Singapore GE could be held in early July

As Singapore’s economy faces a rocky road ahead, political observers expect the general election to be called soon, with voters going to the polls in early July.

Doing so, they said, would allow the People’s Action Party (PAP) to get a mandate for a fresh five-year term and turn its attention to other pressing issues, such as the looming recession brought about by the coronavirus pandemic.

“The longer we wait, the more uncertainty there will be,” Dr Felix Tan, an associate lecturer at SIM Global Education, told The Straits Times.

Dr Mustafa Izzuddin, a senior international affairs analyst with political consultancy Solaris Strategies Singapore, said: “There will be economic uncertainty and social anxiety… Having the election out of the way will allow the Government to focus solely on governing the country.”

Singapore’s Parliament ends its five-year term next January, and the next general election must take place by April 14 next year.

But Deputy Prime Minister Heng Swee Keat said on Wednesday that the sooner the polls are held, the earlier Singapore can focus on the challenges posed by the pandemic.

“Elections are coming nearer by the day, and you have to be prepared for it,” he told television station CNA.

Trade and Industry Minister Chan Chun Sing also said this month that the country has “not much time” left to call for an election.

Parliament sits next Thursday to debate the $33 billion Fortitude Budget, Singapore’s fourth this year, which provides for additional support measures targeted at helping businesses stay afloat, saving jobs as well as assisting families and those in need.

Dr Tan said one possibility is that Parliament might be dissolved not long after, and he estimated that Nomination Day would take place around two weeks later, followed by the traditional nine-day campaign and Cooling-Off Day.

This would put Polling Day in early July – on the weekend of July 4 or 11 – coinciding with Singapore’s plan to further ease safe distancing measures and move into phase two of its post-circuit breaker plan.

But some observers note that if the Covid-19 situation deteriorates sharply over the next month, this timeline could be thrown into disarray.

“If a second outbreak happens, I don’t think the election will happen,” said former Nominated MP Zulkifli Baharudin. “But if the situation, as we now see, is improving… and there’s no second wave, I’m sure an election could be called.”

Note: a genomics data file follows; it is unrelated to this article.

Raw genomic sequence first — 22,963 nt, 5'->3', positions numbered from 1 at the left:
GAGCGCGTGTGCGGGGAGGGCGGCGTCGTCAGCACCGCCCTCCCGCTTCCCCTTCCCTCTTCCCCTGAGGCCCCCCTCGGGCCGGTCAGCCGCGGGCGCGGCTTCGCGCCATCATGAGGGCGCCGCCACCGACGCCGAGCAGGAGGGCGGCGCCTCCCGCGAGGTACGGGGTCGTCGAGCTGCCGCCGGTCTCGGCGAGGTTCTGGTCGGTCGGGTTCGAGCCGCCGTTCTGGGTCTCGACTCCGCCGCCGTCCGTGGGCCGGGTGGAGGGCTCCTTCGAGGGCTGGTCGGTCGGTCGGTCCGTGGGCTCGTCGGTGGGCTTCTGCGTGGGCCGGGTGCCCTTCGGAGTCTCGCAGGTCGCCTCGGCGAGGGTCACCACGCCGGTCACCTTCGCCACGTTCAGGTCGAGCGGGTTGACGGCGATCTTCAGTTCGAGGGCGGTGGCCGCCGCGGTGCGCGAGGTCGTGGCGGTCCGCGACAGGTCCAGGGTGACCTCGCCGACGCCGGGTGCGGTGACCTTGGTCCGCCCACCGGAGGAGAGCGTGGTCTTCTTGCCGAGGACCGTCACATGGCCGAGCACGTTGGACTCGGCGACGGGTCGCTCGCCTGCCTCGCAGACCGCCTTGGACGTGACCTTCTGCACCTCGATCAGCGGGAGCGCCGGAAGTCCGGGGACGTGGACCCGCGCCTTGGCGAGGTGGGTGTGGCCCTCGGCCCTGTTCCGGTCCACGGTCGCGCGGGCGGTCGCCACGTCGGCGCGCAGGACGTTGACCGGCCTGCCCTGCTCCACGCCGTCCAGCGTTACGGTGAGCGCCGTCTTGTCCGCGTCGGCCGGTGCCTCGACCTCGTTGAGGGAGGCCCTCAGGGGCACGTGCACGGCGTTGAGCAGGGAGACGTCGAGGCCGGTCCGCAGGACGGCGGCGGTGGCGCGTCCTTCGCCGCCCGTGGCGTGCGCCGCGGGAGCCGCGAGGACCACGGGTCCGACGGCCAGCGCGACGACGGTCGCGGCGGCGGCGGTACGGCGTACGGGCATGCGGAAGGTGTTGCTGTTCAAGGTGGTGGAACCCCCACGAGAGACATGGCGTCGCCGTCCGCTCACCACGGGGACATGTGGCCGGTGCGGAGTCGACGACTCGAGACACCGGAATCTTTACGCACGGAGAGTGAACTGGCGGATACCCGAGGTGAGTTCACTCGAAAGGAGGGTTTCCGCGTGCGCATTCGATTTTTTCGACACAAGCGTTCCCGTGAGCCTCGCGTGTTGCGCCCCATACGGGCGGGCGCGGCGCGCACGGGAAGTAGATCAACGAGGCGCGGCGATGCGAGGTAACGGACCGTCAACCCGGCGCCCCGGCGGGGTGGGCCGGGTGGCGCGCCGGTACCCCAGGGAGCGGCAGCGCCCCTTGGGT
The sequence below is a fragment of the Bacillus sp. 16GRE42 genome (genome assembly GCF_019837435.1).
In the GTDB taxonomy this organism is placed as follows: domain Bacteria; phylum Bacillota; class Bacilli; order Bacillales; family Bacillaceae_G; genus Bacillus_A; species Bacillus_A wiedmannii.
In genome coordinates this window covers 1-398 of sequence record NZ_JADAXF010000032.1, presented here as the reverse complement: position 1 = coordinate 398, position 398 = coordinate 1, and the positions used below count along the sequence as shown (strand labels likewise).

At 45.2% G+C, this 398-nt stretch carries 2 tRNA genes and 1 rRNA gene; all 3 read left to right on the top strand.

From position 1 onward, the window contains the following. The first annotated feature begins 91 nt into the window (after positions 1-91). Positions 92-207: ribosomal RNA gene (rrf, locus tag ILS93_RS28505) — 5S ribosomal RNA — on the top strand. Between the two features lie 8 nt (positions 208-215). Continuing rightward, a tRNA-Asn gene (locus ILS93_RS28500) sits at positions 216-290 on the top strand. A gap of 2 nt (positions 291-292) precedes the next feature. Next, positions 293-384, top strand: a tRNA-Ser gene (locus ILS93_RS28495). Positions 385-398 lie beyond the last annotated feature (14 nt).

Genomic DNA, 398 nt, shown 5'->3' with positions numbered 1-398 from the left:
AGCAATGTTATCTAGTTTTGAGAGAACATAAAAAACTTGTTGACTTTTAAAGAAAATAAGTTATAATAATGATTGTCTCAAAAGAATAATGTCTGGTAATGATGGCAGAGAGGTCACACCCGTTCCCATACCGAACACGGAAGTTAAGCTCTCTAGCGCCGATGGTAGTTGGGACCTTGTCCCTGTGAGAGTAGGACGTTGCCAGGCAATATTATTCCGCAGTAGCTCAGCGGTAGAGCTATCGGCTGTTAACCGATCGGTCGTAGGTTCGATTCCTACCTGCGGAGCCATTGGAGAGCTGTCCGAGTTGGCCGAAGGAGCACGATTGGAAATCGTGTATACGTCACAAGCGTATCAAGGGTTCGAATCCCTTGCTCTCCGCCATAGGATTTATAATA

But with restrictions on large gatherings likely to be in place for the foreseeable future, a July election will likely see campaigning taking on a vastly different tone.

Political rallies and walkabouts may be cancelled or significantly limited in size, say observers, with candidates forced to take to various forms of media to get their message out.

“It will be a mass media election,” Dr Mustafa said. “I believe there will be stringent regulations on social distancing if rallies do happen, and a greater use of online platforms.”

Mr Heng had noted that public health and public safety will be the foremost considerations.

A law allowing special, temporary arrangements if the election takes place amid the pandemic came into operation on Tuesday. It provides for some voters who are under stay-home notices to vote under special arrangements, and lets aspiring candidates authorise a representative to file nomination papers for them if they are unable or unfit to do so.

Observers also said it was important to have a level playing field for all parties and ensure new campaign rules are clearly set out beforehand – concerns that were recently raised by the Workers’ Party and the Singapore Democratic Party.

“Since the campaign rules are still not clear, the opposition will not be able to catch up fast enough to effectively reach out to voters,” said former PAP MP Inderjit Singh.

Mr Zulkifli added that Singaporeans will want to see a “clean and fair fight”.

“If the rules are too restrictive, people are going to say that it is unfair, and that it is very hard for parties or candidates who are relatively new to get exposure,” he said, stressing that all must be given the space and time to articulate their manifestos and present their plans.

Political observer Derek da Cunha also noted that since March, a segment of Singaporeans has experienced job losses, wage cuts and an erosion of personal wealth.

The phased lifting of circuit breaker measures from next Tuesday is unlikely to restore this situation to what it was in the first quarter of this year, he said.

“To what extent will any of these factors and considerations translate in a particular way at the ballot box remains to be seen,” he added.

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